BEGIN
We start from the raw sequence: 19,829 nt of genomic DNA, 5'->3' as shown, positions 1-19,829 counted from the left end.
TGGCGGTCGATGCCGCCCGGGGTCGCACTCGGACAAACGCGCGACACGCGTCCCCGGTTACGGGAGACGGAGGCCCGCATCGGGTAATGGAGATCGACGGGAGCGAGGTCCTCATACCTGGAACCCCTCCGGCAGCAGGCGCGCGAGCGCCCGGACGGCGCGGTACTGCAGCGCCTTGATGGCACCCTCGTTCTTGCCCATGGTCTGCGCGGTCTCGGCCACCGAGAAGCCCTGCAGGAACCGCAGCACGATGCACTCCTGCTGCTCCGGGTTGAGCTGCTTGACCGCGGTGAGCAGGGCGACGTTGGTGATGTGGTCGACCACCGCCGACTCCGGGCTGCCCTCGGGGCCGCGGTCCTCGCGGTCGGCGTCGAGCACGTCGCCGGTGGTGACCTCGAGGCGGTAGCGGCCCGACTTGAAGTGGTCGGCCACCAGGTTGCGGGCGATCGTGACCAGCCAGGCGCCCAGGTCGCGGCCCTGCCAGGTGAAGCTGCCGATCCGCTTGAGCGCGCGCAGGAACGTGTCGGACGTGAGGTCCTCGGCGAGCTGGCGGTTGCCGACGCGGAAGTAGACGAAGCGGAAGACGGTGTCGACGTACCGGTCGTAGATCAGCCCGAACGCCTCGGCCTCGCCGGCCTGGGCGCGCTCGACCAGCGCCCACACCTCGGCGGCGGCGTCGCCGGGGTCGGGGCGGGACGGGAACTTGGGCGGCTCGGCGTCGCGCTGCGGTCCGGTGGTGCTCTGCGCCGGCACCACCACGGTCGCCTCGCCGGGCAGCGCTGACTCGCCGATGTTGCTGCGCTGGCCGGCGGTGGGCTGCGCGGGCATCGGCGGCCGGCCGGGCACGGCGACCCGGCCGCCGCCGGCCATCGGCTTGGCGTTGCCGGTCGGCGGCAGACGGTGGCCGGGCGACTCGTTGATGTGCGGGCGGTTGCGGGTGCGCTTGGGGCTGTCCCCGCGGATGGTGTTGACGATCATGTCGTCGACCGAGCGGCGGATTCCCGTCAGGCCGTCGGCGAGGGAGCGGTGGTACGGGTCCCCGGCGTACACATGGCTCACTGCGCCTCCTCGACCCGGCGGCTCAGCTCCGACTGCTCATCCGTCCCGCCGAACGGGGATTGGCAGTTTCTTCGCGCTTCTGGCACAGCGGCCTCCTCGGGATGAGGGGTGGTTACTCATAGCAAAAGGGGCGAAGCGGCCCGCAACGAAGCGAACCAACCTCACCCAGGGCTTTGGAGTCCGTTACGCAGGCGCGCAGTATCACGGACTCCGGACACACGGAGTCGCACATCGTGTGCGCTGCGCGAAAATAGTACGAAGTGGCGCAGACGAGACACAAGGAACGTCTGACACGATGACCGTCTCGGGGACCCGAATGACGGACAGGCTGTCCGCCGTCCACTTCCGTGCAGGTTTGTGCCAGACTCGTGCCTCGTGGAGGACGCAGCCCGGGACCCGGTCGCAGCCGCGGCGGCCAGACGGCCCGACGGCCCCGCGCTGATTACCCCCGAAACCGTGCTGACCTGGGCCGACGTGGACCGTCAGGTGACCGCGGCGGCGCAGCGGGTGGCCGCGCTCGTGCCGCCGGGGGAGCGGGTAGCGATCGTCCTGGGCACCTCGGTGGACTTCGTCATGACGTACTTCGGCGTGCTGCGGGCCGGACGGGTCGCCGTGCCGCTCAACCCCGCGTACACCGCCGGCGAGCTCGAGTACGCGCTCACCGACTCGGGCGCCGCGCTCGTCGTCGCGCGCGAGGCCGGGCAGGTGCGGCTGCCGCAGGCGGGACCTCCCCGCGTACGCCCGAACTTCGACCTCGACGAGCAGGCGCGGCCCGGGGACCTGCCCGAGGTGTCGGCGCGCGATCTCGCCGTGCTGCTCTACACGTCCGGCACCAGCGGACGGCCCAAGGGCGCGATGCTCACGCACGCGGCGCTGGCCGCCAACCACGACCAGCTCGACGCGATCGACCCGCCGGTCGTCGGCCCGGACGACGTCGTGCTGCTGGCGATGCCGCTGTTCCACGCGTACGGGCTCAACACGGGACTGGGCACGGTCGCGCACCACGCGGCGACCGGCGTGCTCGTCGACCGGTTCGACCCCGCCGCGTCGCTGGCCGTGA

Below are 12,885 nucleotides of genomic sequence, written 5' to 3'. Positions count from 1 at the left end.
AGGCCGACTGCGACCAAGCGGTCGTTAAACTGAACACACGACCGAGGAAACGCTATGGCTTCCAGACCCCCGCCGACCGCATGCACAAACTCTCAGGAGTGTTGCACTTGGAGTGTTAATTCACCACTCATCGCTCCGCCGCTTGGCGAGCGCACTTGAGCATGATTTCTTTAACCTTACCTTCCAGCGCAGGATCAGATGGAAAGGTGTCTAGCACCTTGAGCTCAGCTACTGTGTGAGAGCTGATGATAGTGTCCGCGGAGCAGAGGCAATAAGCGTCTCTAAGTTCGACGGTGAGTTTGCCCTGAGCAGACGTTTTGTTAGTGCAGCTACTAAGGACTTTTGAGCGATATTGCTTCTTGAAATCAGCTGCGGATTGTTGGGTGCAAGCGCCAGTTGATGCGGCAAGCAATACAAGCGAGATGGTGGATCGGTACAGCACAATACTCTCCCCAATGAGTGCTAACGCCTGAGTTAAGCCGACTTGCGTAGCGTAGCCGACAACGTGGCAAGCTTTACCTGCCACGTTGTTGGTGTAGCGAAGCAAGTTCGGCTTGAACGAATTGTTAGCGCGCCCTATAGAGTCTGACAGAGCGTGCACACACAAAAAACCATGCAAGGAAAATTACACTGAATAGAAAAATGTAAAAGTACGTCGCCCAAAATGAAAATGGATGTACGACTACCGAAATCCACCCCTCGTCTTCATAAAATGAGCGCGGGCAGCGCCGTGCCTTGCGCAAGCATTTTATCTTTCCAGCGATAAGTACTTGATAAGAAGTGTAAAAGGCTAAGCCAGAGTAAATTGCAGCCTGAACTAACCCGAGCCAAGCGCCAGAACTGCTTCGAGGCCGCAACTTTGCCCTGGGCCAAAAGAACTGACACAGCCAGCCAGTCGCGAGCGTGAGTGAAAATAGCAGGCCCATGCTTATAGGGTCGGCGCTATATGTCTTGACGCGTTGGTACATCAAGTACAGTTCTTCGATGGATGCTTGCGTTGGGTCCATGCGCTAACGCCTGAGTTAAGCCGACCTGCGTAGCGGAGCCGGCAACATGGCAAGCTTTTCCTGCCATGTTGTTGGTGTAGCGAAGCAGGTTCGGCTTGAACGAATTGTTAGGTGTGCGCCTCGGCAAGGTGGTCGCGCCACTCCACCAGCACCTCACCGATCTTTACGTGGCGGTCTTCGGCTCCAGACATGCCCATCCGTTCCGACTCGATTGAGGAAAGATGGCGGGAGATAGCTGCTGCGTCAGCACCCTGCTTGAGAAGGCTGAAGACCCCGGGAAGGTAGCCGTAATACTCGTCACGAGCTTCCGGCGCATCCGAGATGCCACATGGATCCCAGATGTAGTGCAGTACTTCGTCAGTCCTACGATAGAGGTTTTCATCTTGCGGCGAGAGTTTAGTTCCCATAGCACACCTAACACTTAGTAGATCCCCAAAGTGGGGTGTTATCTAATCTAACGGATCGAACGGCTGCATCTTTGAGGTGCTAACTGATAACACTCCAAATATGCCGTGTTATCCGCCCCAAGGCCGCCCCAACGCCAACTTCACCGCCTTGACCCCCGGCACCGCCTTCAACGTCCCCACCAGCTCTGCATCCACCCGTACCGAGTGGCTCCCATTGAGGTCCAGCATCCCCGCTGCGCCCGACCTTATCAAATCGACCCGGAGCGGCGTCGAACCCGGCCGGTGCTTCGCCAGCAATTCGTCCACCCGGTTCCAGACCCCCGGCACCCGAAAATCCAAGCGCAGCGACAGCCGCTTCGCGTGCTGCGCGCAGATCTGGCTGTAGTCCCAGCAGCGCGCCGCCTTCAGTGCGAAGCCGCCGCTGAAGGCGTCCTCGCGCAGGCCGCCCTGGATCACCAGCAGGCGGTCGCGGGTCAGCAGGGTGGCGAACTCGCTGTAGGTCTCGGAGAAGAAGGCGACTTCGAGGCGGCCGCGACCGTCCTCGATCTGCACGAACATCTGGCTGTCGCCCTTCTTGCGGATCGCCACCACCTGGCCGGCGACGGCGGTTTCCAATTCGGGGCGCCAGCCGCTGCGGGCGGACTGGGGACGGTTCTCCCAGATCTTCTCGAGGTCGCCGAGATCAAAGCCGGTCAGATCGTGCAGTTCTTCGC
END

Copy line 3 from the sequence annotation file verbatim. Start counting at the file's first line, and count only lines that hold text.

Below are 12,885 nucleotides of genomic sequence, written 5' to 3'. Positions count from 1 at the left end.